The Magna Biofilter Wetland System under construction at Leslieville.

With funding support from Alberta Innovates, construction of the Magna Biofilter Wetland System began in 2022. This included the wetland itself as well as a new headworks building to house a micro-screening unit. Raw wastewater from the community of Leslieville, once pumped directly into the lagoon, now enters the screening unit where bulk solid waste is removed. The remaining liquid waste then enters the wetlands portion of the system. Unlike an open lagoon, all of the action happens below the soil surface, with no standing water.

The first stage of the wetland portion is a vertical flow biofilter. Layers of sand, gravel and drain rock are blanketed by a top layer of mulch. Wastewater is piped in just under the surface so that it can drain freely through each of the layers below. This part of the wetland is oxygen rich, creating ideal conditions for the kinds of microbes that can break down organic compounds. A mixture of willow and herbaceous plants are planted at the surface of the biofilter. Their roots interact with the microbes in the soils below to produce a more diverse and resilient ecosystem.

Once the wastewater reaches the bottom of the biofilter, it is pumped into the second stage of the wetland. In this stage, the wastewater flows horizontally through fully saturated drain rock and gravel. This section is oxygen poor, fostering a different community of microbes that can break down the waste more fully. Bacteria convert nitrogen-containing compounds to harmless nitrogen gas, which bubbles up to the wetland surface.

Across the entire wetland system, microbes are the star of the show. The two stages – one oxygen rich and the other oxygen poor – foster different communities of microbes, achieving a much more complete breakdown of the waste.

The system is also designed for cold Alberta climates. The freeze-thaw cycle can slow down and disrupt the action of microbes in a regular lagoon, but in the biofilter wetland, the surface layer of mulch insulates the microbes from frost. This keeps them safe and snug so they can keep hard at work even in the cold.

“We are expecting to see a really consistent performance year-round, because we don’t really overheat in the summer, and we don’t lose much heat to the surrounding environment in the winters,” says Skorobogatov.

Another advantage of the wetland system is its effectiveness at removing pathogens. By filtering the wastewater through many layers of sand and rock, most pathogens like E. coli are removed by the time water exists the system.

The result is water that is far cleaner than what a lagoon can achieve and all without the use of added chemicals. But is it enough to meet provincial water quality standards? The results so far have been promising.

“It is somewhat nerve-wracking to see the first set of results,” says Skorobogatov. “These natural systems typically take some time to establish, so I was expecting a period of average results working towards better outcomes as that microbial community establishes. But we were able to see the transformations – that complete nitrogen breakdown – right away.”

Now that the pilot system is operational, the team will continue to monitor its performance, with hopes it will earn the confidence of regulators.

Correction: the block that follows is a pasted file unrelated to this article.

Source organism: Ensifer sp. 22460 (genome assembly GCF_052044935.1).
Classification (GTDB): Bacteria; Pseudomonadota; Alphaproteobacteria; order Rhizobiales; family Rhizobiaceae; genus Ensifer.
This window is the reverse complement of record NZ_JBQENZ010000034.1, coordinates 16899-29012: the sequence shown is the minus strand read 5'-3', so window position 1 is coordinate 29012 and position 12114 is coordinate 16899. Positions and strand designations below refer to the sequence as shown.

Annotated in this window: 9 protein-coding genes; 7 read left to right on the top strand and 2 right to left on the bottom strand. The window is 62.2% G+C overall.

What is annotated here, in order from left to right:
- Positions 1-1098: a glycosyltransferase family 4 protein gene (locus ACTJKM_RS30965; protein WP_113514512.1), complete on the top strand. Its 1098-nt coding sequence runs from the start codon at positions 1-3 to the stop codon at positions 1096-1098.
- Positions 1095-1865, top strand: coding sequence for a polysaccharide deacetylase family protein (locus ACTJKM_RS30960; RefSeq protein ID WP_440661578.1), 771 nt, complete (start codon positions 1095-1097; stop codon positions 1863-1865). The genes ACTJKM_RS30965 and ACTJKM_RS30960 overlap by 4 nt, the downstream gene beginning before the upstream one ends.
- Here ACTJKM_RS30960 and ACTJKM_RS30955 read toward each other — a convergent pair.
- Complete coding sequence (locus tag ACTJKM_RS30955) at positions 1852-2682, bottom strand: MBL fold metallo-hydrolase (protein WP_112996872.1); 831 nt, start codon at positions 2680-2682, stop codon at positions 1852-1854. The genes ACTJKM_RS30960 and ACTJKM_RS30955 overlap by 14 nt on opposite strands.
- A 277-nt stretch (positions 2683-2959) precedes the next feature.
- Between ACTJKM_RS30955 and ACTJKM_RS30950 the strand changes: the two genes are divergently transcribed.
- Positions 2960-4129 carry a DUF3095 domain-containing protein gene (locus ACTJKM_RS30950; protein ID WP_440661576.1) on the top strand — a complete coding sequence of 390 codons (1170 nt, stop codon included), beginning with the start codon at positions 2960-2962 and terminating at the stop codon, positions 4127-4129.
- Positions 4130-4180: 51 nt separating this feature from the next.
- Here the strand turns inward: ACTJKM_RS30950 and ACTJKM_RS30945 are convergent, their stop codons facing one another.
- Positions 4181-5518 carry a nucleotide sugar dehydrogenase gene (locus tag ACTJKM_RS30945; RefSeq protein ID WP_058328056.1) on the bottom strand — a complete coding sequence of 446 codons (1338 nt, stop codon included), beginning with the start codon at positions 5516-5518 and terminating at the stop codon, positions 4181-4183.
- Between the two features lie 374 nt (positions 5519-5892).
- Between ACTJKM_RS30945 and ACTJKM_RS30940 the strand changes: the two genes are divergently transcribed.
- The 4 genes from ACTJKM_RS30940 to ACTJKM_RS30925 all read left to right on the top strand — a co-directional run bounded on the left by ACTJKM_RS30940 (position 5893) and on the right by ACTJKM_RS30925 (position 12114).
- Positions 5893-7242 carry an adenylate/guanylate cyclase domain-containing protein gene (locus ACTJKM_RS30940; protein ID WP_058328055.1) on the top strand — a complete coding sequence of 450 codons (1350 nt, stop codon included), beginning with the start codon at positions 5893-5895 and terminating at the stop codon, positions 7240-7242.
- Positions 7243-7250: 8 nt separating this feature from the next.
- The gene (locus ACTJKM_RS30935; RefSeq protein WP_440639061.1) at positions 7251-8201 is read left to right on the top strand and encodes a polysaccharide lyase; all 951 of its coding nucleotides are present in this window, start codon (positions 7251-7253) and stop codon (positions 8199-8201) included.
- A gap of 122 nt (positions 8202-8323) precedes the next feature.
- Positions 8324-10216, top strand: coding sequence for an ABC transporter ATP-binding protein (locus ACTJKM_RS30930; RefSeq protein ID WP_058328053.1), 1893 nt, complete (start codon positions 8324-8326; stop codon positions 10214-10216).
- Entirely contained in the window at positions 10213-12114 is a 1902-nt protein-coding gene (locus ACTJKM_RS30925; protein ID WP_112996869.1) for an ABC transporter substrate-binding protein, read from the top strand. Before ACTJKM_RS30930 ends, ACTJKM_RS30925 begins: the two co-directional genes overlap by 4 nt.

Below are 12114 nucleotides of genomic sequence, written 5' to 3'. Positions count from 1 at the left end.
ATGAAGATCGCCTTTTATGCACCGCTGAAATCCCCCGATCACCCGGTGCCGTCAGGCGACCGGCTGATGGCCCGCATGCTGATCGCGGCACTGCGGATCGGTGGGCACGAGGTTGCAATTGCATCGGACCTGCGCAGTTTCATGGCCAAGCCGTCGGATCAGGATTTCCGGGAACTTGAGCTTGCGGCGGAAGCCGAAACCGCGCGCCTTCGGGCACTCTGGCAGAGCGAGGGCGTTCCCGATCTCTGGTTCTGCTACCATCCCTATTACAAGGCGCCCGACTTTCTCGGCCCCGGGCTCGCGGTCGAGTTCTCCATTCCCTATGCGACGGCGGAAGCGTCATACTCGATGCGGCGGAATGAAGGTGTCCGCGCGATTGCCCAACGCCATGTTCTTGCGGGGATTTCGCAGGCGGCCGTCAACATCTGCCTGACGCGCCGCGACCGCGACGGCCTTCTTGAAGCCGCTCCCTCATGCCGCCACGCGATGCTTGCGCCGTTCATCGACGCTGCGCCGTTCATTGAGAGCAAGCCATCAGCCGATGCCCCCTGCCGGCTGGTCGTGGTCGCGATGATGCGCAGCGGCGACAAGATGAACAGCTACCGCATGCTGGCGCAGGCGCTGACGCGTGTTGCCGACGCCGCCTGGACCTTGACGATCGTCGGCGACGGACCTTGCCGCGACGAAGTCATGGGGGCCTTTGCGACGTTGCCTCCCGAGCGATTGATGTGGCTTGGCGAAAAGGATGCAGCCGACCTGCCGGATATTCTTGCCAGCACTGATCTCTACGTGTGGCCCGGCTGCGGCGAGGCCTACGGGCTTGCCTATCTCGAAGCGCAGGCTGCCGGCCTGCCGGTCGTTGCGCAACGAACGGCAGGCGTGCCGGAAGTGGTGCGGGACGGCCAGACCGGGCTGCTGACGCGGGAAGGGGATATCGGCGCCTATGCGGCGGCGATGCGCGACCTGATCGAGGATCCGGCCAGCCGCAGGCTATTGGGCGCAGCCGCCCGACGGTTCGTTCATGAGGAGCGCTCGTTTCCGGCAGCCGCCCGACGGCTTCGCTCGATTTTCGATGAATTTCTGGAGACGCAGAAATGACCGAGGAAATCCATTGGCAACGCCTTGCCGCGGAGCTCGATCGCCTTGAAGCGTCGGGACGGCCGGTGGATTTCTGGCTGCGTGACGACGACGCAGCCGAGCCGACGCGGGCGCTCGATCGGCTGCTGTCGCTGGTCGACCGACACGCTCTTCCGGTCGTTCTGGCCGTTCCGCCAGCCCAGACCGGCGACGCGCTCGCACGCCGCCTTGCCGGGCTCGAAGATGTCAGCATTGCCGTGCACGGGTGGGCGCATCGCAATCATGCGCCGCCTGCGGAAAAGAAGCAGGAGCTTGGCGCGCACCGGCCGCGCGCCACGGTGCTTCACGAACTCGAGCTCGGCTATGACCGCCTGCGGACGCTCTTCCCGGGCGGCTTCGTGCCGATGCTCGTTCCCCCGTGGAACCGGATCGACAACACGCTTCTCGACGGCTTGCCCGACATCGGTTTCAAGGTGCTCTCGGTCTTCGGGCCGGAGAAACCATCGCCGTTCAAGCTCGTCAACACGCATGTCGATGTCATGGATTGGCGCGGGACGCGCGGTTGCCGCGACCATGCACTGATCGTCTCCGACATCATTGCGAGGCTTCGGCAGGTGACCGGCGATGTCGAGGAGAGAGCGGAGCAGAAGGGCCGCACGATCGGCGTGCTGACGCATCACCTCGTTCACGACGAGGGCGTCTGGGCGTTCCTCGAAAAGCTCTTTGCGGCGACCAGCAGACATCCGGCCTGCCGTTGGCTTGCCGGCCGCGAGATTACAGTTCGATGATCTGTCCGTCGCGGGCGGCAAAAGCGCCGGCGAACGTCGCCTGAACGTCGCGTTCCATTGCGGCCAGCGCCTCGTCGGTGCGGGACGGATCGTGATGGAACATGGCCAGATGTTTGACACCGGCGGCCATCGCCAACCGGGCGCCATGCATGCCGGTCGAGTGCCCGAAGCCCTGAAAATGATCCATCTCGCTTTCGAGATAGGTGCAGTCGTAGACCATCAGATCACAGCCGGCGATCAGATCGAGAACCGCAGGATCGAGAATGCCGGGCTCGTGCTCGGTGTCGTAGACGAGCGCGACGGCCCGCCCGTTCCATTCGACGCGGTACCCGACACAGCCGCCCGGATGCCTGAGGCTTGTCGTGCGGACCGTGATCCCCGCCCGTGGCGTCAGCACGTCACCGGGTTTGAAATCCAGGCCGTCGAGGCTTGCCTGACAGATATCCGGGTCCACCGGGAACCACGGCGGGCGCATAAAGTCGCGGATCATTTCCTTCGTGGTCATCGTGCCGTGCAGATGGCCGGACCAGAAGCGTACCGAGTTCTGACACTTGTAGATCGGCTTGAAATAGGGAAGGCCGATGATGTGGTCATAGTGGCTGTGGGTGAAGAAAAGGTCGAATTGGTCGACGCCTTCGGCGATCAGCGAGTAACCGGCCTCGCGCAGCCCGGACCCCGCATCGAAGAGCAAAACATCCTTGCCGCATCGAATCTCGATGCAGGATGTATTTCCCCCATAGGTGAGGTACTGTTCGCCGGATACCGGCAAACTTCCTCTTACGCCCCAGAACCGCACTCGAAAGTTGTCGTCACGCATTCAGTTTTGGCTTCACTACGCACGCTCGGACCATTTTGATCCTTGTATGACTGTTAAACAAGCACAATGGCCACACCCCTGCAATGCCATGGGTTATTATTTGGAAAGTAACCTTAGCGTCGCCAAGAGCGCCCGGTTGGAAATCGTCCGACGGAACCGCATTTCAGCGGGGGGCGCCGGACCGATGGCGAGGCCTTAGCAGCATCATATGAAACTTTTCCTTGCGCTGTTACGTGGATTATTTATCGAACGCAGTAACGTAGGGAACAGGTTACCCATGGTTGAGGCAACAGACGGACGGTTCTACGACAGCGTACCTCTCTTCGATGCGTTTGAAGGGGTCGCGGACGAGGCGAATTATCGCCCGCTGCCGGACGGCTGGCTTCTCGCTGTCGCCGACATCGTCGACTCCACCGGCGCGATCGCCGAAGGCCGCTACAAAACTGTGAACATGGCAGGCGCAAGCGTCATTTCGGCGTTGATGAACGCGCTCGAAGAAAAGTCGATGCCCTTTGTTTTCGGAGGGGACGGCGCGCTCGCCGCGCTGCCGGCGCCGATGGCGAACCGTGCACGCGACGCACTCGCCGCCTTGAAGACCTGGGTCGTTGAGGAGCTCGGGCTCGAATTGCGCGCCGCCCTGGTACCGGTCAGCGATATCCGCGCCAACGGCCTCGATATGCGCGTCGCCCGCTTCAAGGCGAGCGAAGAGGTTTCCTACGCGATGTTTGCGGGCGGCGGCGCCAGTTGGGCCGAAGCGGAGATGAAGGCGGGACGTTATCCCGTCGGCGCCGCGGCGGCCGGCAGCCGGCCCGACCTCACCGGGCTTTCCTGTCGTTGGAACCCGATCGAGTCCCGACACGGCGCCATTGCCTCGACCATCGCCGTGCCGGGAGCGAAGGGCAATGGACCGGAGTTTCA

“Currently we’re working on the monitoring program to make sure the system is performing as it needs to be,” says Skorobogatov. “Alberta Innovates funding is allowing that to happen, as it’s not something that a typical municipality would be able to cover.”

Like with any natural wetland, the plants will take time to grow and mature. Right now, small seedlings dot the surface of the mulch, but over time the site will grow into lush habitat for birds and pollinators.

“[In 2024], I fully expect there to be a willow grove and a meadow,” says Skorobogatov. “It’s coming together nicely that everyone can see it’s not just a wastewater treatment facility, but it’s also going to be this effective habitat and homegrown ecosystem.”

Sharing the vision of a nature-based future

Nature-based solutions emerge from humble beginnings. It can be hard to look at soil dotted with tiny seedlings and trust it will flourish into a thriving wetland. Without committed partners ready to take the plunge, naturalized wetlands are dead in the water.

“We had to make sure to bring everybody on board, in terms of what it is, how it’s different, what are the benefits and why don’t we go conventional,” says Skorobogatov, recalling initial community engagement on the Magna Biofilter Wetland System.

Building relationships and getting buy-in from partners was equally important for development of the Stormwater Kidney®.

“For a technology to develop and succeed and evolve, those broader pieces end up being determinative,” says Albers. “How did momentum build? It turned out that the City of Calgary doing it and then another community doing it created a positive feedback loop – which was critically important in the eventual adoption cycle.”

Albers now aims to carry that momentum well beyond Alberta. Access to safe drinking water is something many Canadians take for granted, but effective water treatment is a luxury in many parts of the globe. A nature-based approach could offer vastly improved outcomes at a low cost.

“The Alberta Innovates funding truly was the start of much bigger things, and now I’m trying to bring this to other parts of the world and improve the lives of potentially hundreds of millions of people,” says Albers. “When we can produce safe water from otherwise contaminated water, that’s profoundly important.”

Meanwhile, Magna and Source2Source will continue to work together to develop and deliver nature-based solutions here at home.

“The stars are aligning for nature-based solutions,” says Skorobogatov. “And its really exciting to be in the province at this time and have the support to move forward.”

Learn more about Alberta Innovates’ Water Innovation Program.

This article is part of Making Waves, an annual Alberta Innovates publication highlighting water solutions we support. You can read more stories from this issue below.